Fourthly, finally and perhaps of greatest importance, is the maintenance given to a living wall. I prefer the term living wall to green wall, because it reminds us that they are just that, living. They are also put into an extremely hostile and unnatural location and aspect. Sometimes those who look after them don’t do a good enough job. Many commercial landscapers are not horticulturalists and don’t really know that much about plants.  That may sound shocking (and I’m pointing fingers at no-one, for this is just they way things are) but a Kew or RHS trained gardener is unlikely to be employed in a commercial company. Even knowing what to do for the best health of a plant on the ground could be inappropriate if done to the same plant on the vertical.

maintenance-03 maintenance-02 maintenance-01

The pics above show living walls in three different systems, all in poor condition (including one using my older system); I’m not saying where or who because blaming is not appropriate nor my intention; rather, awareness raising is. The fact is that each and every system out there has good and bad examples to show. It is interesting to note that training efforts have been begun in at least one university, but this type of knowledge is a hands-on, college affair. Right now, it is only learnt on the job and this is art of the problem; many operatives simply don’t know their plants. If you don’t know the name, you’re not going to know anything about how it grows or when and how you should prune it.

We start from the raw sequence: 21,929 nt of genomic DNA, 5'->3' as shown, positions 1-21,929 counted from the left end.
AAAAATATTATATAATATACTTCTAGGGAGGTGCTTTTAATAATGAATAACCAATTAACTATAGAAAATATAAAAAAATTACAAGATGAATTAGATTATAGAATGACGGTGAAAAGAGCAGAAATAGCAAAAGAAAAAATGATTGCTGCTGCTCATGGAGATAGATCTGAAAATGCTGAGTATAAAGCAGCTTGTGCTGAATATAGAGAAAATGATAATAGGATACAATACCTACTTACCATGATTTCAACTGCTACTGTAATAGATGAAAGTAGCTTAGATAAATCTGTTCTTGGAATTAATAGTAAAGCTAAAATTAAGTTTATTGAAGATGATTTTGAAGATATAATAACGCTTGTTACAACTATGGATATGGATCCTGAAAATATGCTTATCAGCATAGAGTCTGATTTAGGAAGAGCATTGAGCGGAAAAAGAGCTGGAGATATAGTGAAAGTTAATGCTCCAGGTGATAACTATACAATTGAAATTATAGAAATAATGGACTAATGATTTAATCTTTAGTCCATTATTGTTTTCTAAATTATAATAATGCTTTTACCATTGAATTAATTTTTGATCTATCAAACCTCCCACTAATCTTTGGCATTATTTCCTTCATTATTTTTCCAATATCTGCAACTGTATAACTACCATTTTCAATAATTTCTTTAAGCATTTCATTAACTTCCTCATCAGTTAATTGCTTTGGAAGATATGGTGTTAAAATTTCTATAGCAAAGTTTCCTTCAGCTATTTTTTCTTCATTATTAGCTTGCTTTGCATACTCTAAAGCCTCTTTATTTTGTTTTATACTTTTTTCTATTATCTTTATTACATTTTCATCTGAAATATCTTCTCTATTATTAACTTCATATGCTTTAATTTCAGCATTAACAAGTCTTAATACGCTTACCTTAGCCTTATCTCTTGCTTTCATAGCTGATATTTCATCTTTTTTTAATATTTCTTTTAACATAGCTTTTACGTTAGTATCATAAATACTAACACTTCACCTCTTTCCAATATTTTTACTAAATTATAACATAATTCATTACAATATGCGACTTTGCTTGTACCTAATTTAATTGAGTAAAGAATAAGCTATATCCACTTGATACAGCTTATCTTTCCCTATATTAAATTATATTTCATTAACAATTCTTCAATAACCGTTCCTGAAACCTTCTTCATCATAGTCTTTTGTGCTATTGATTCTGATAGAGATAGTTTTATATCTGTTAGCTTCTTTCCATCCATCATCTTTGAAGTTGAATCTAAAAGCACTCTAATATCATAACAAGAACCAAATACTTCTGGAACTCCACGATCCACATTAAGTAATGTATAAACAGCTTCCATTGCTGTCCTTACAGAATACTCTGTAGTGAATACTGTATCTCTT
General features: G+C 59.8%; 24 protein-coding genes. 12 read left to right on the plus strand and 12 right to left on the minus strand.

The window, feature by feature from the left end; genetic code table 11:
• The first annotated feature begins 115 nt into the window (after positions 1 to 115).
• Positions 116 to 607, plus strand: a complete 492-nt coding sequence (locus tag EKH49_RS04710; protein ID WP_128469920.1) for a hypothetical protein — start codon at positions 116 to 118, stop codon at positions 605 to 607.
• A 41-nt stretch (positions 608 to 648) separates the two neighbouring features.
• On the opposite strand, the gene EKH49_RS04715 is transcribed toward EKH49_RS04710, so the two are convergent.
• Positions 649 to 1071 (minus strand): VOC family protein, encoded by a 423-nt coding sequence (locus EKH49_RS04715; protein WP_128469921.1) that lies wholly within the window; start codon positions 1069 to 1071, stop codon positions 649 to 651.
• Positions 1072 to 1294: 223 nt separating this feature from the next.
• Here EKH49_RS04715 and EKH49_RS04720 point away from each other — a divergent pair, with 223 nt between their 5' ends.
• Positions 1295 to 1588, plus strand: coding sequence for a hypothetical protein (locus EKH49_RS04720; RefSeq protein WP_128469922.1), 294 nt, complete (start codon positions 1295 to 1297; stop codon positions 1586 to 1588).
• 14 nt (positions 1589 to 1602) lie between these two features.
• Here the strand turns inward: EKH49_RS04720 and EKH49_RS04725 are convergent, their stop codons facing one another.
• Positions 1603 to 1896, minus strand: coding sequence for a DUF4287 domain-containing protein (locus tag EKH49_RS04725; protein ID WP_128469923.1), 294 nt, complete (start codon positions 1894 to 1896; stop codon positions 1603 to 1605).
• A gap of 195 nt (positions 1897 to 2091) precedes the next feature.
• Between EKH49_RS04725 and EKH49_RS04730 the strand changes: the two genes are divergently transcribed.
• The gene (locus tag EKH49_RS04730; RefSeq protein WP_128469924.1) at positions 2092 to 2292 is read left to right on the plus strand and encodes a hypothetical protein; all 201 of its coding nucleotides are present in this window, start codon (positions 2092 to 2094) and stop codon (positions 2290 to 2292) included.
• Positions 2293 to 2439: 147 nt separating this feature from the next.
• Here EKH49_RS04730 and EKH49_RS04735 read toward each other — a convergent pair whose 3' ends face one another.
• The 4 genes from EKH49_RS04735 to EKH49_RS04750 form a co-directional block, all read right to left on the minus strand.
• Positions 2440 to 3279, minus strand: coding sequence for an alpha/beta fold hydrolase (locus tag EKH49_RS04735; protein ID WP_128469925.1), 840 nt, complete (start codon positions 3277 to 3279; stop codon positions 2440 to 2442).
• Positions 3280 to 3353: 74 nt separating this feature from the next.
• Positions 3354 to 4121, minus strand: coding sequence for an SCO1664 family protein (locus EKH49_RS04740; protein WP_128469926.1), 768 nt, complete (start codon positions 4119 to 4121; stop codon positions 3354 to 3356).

My answer (and this goes much against my designer instincts) is to restrict the planting palette to those most able to survive. I always want to use more varieties, but it is sobering when you see them dying because they can’t cope with the conditions, or falling off the wall because the roots have been eaten by Vine weevil or millipedes. Beautiful grasses that  have high levels of old, straw-like debris among the new healthy leaves are a no-no and geraniums may or may not look good in the winter months; such plants must be used with care. Patterned designs seem to fall by the wayside too; bold swathes are fine until one species fails and dies back, then you are left with a gaping wound.

So you may be thinking, should we do this at all?  My answer is an emphatic yes, we should and must. We need to green the vertical in cities, for it is often the only space left available. We have all the needs of biodiversity, pollution mitigation and biophilia to account for and living walls provide those where no other greening method can – not even trees. We still have much to learn however, and the skill of maintenance has to be appreciated more by all involved. In fact it needs to be venerated and it’s practitioners respected and paid more.